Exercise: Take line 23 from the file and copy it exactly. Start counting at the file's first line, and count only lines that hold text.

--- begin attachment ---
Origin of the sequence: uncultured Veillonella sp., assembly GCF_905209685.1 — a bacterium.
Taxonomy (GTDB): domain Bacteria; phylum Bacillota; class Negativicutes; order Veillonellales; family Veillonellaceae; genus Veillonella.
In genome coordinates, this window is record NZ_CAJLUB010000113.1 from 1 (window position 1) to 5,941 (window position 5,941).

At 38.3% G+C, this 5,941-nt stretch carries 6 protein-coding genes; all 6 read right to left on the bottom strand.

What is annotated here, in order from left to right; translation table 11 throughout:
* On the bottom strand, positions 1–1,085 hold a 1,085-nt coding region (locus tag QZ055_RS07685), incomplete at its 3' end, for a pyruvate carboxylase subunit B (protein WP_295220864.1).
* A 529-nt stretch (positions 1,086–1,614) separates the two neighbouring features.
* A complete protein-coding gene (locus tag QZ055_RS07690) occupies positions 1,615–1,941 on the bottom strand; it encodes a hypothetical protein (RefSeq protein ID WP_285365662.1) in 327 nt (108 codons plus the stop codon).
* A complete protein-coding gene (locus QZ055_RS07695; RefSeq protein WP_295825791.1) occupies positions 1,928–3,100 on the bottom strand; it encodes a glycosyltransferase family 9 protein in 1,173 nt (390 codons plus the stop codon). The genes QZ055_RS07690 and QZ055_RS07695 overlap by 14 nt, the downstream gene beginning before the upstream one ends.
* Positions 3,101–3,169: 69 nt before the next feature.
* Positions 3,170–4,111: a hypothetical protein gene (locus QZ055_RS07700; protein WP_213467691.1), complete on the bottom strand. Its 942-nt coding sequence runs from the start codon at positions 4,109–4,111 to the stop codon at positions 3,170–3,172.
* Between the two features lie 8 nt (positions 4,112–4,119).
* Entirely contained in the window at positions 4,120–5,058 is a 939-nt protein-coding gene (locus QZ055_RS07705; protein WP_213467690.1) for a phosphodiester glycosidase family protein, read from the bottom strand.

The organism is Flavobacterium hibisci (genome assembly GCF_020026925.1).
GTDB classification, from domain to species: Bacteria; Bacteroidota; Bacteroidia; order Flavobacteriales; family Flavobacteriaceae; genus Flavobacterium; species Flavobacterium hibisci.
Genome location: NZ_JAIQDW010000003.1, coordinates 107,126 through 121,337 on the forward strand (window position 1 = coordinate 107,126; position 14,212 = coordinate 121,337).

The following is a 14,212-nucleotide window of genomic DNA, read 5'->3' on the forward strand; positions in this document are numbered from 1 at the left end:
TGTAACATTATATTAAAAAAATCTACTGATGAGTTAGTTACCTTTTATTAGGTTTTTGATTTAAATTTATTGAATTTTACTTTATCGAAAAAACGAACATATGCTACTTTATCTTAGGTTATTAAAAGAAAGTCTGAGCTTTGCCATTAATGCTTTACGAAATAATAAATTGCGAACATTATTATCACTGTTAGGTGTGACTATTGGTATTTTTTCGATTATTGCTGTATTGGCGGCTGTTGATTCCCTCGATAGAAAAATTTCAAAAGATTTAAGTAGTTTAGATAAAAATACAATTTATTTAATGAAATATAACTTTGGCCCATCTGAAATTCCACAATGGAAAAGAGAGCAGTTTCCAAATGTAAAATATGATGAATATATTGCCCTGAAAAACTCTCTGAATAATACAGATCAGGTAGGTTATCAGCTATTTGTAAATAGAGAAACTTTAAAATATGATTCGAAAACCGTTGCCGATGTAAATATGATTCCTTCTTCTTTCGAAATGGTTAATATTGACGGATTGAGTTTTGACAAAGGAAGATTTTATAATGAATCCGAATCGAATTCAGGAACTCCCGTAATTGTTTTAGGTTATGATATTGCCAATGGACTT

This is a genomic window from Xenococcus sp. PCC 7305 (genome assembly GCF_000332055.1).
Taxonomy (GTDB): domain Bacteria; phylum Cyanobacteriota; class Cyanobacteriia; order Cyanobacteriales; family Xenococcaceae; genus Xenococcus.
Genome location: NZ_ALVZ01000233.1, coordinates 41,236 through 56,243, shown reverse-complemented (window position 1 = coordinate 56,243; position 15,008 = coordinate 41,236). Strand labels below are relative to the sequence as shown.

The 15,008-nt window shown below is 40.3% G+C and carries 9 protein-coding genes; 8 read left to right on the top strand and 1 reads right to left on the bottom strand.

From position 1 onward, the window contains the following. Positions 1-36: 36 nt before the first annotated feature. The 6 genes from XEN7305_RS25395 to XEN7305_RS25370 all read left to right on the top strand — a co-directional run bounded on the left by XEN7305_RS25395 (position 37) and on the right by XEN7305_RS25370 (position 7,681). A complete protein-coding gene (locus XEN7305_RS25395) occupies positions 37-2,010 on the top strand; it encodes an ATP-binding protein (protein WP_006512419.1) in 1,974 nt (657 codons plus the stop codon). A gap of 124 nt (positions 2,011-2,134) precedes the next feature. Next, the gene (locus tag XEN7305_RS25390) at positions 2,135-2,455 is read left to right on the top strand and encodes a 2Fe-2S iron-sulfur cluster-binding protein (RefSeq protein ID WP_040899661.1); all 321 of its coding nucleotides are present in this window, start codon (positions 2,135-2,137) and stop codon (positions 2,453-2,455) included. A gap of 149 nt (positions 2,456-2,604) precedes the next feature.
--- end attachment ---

From position 1 onward, the window contains the following. Positions 1-36: 36 nt before the first annotated feature. The 6 genes from XEN7305_RS25395 to XEN7305_RS25370 all read left to right on the top strand — a co-directional run bounded on the left by XEN7305_RS25395 (position 37) and on the right by XEN7305_RS25370 (position 7,681). A complete protein-coding gene (locus XEN7305_RS25395) occupies positions 37-2,010 on the top strand; it encodes an ATP-binding protein (protein WP_006512419.1) in 1,974 nt (657 codons plus the stop codon). A gap of 124 nt (positions 2,011-2,134) precedes the next feature. Next, the gene (locus tag XEN7305_RS25390) at positions 2,135-2,455 is read left to right on the top strand and encodes a 2Fe-2S iron-sulfur cluster-binding protein (RefSeq protein ID WP_040899661.1); all 321 of its coding nucleotides are present in this window, start codon (positions 2,135-2,137) and stop codon (positions 2,453-2,455) included. A gap of 149 nt (positions 2,456-2,604) precedes the next feature.